On September 23, 1896, a doctor in Mumbai in British India determined that a granary worker in the city had plague. No one thought that it marked the onset of a sudden plague that disrupted the development of this city and even the whole of India.
Cambridge University’s 1992 book, Epidemics and Ideas, concluded that the plague in India, which began in 1896, ravaged India for nearly 20 years, killing at least eight million people. Cotton, then a captain in the Indian Army, described in his Bombay Plague in 1900: “From September 1896 to January 1897, some 400,000 people fled the city” “By February, the population of Bombay had been halved… . companies were paralysed, the government shut down and the roads closed”.
Since the outbreak of the new corona epidemic, many in the Indian media have reverted to this old story, comparing it to the current challenges India faces with the epidemic. According to the Indian Express, at the beginning of the plague pandemic in 1896, the British Indian government “downplayed” the fact of the epidemic, maintaining it was under control, and did not take elementary precautions. Their purpose was to ensure that Bombay, a major port on the west coast of India, would remain open. That resulted in the rapid spread of the epidemic throughout British India.
According to The Mint, the British Indian authorities initially blamed the outbreak on the habits and hygiene of the local population. Accordingly, the Mumbai government launched a massive city cleaning campaign – flushing drains and sewers with a mixture of seawater and hydrochloric acid, sweeping the city’s dozens of grain shops and barns, spreading disinfectant powder in alleys and neighbourhoods, and more. In the process, hundreds of slums were smashed and thousands of poor people were displaced.
Local authorities soon found that these measures had limited effect and that the outbreak was spreading faster than expected, with infected people being found even as far away as the northern Indian state of Punjab. Against this backdrop, the then Governor General of India, Erkin, hastily introduced the Epidemic Act the year after the outbreak, with little justification. The Act gave the government the right to inspect any ship or person on board, the right to detain and isolate any infected and suspected infected person and to destroy all personal belongings that it believed to be contaminated, the right to immediately demolish any house that was deemed to be potentially infected, etc. Such ambiguously worded “special measures” led to the chaos of military and police officers breaking into private homes to “arrest” people, and many undiagnosed suspected infected people being taken straight to hospital, where they often died.
Such preventive measures by the British Indian government inevitably lead to a rebound. On the evening of 22 June 1897, Walter Charles Rand, the epidemic commissioner of Pune, near Bombay, was sitting in his carriage on his way home when three assassins, each with a gun in one hand and a sword in the other, burst out of a dark corner of the road and killed Rand. The reason for Rand’s assassination was allegedly linked to his crude prevention methods. “Rand was notorious for his reckless and brutal implementation of the vaccination policy, with his men going from house to house in searches no different from robberies”. To add insult to injury, he made men, women and children strip naked for “examinations”, sometimes in public. These actions, in the name of epidemic prevention, are clearly a violation of basic decency.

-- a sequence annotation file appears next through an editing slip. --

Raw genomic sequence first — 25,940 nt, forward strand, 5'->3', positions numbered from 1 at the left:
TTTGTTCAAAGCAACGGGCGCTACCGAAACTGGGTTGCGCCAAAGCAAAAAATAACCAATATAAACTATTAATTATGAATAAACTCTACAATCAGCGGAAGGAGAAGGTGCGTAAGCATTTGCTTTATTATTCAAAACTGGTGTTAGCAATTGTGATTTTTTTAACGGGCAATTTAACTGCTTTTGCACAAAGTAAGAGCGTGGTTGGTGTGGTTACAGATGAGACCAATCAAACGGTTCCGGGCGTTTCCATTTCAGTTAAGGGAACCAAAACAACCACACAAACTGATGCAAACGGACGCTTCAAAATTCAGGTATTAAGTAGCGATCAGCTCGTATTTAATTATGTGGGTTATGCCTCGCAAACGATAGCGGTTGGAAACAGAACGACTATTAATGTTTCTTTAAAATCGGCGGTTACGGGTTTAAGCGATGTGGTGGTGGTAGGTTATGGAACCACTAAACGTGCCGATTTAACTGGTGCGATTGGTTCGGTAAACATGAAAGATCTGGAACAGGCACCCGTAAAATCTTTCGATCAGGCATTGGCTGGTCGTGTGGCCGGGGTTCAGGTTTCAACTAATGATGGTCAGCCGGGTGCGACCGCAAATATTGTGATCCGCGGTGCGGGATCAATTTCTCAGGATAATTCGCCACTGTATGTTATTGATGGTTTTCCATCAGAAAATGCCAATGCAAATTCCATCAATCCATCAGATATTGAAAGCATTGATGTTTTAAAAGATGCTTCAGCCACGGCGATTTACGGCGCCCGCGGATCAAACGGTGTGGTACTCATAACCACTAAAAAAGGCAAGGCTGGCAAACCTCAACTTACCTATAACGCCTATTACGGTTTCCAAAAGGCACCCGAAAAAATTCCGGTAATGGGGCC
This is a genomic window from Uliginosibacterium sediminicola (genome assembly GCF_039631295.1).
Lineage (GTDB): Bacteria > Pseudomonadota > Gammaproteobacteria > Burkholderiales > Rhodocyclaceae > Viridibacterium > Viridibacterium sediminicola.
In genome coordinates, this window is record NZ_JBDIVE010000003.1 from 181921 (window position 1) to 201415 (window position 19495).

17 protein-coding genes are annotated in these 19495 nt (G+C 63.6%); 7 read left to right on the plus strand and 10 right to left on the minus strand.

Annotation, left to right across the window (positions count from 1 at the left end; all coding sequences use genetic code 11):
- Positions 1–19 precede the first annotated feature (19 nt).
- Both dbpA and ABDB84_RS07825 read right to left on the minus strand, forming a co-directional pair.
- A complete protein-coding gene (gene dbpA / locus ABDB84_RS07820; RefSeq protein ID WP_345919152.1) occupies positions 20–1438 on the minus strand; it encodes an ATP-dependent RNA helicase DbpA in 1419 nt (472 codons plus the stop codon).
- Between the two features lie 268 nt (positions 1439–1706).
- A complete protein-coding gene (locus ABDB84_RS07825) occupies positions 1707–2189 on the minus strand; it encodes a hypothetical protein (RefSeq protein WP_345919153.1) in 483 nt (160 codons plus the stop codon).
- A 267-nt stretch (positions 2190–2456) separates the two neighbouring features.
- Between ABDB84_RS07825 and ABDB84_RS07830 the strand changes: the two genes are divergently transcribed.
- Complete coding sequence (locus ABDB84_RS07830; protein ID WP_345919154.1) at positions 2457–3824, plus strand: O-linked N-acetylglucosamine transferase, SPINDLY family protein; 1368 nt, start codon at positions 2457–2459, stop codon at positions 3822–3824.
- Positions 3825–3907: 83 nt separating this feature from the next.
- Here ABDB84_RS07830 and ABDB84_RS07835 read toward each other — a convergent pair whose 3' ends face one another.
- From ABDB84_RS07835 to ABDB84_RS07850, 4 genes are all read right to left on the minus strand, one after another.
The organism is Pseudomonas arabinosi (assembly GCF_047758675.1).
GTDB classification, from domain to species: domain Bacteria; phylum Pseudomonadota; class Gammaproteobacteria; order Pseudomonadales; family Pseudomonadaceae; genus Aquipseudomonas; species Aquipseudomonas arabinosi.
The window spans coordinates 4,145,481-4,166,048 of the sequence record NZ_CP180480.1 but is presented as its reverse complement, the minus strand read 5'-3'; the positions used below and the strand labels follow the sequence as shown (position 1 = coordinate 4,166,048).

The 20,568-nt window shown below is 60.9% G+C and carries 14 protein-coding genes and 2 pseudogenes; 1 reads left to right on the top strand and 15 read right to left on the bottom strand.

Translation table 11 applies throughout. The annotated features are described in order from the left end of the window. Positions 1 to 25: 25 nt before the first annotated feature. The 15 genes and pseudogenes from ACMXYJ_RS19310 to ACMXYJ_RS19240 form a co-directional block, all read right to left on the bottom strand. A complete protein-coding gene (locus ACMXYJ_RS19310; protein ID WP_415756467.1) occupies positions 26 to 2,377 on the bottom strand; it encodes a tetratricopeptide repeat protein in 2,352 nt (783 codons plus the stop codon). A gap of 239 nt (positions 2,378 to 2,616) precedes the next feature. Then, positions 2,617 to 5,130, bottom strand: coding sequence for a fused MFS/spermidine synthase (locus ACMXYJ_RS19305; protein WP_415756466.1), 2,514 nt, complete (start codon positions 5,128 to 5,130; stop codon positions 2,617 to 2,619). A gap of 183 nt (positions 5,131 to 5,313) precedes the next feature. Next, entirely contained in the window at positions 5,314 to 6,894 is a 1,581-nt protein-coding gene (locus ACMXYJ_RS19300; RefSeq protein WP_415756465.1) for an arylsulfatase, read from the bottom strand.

In an article entitled “India’s turbulent history, religion and public health policy”, the American website Wired says that in the early 19th century, Europe and America were also happy to refer to cholera as “Asian cholera” or “Indian cholera” — a scene that is not fundamentally different from the baseless accusations made against China in some media today. Rumours and specious conspiracy theories, including some akin to those circulating during the spread of this new epidemic, were repeated during the Indian plague pandemic of 1896, showing that people do not seem to have learned from the social developments of the last century. The report suggests that effective prevention and control is impossible if the population is resistant to or distrustful of the authorities’ epidemic prevention policies to begin with. The situation would have been much better if the British rulers had taken the lead in seeking the involvement of respected ‘elders’ from the local community in the early stages of the outbreak and in the formulation of policy.
The plague’s death toll spiralled to a peak in 1907 and did not subside until the 1910s. The British Indian government finally realised that its initial response had been too drastic and ineffective, ‘neither stopping the spread of the plague nor saving lives’. But the panic and violence had already left a psychological scar on the population. Health officials in both the Punjab and Mumbai invariably used the word “apathy” to describe a population that had become indifferent and desensitised to plague and violence.
When the plague is placed in the historical context of India’s recent independence movement, it seems that the control of the epidemic eventually turned into a confrontation between the Indians and the British government. The plague was a catalyst for the disaffection that surfaced in 1905 with a boycott of British goods, and in 1908 with the all-India telegraph strike, which strengthened the Indian independence movement and eventually this prairie fire wiped out 190 years of British rule in India.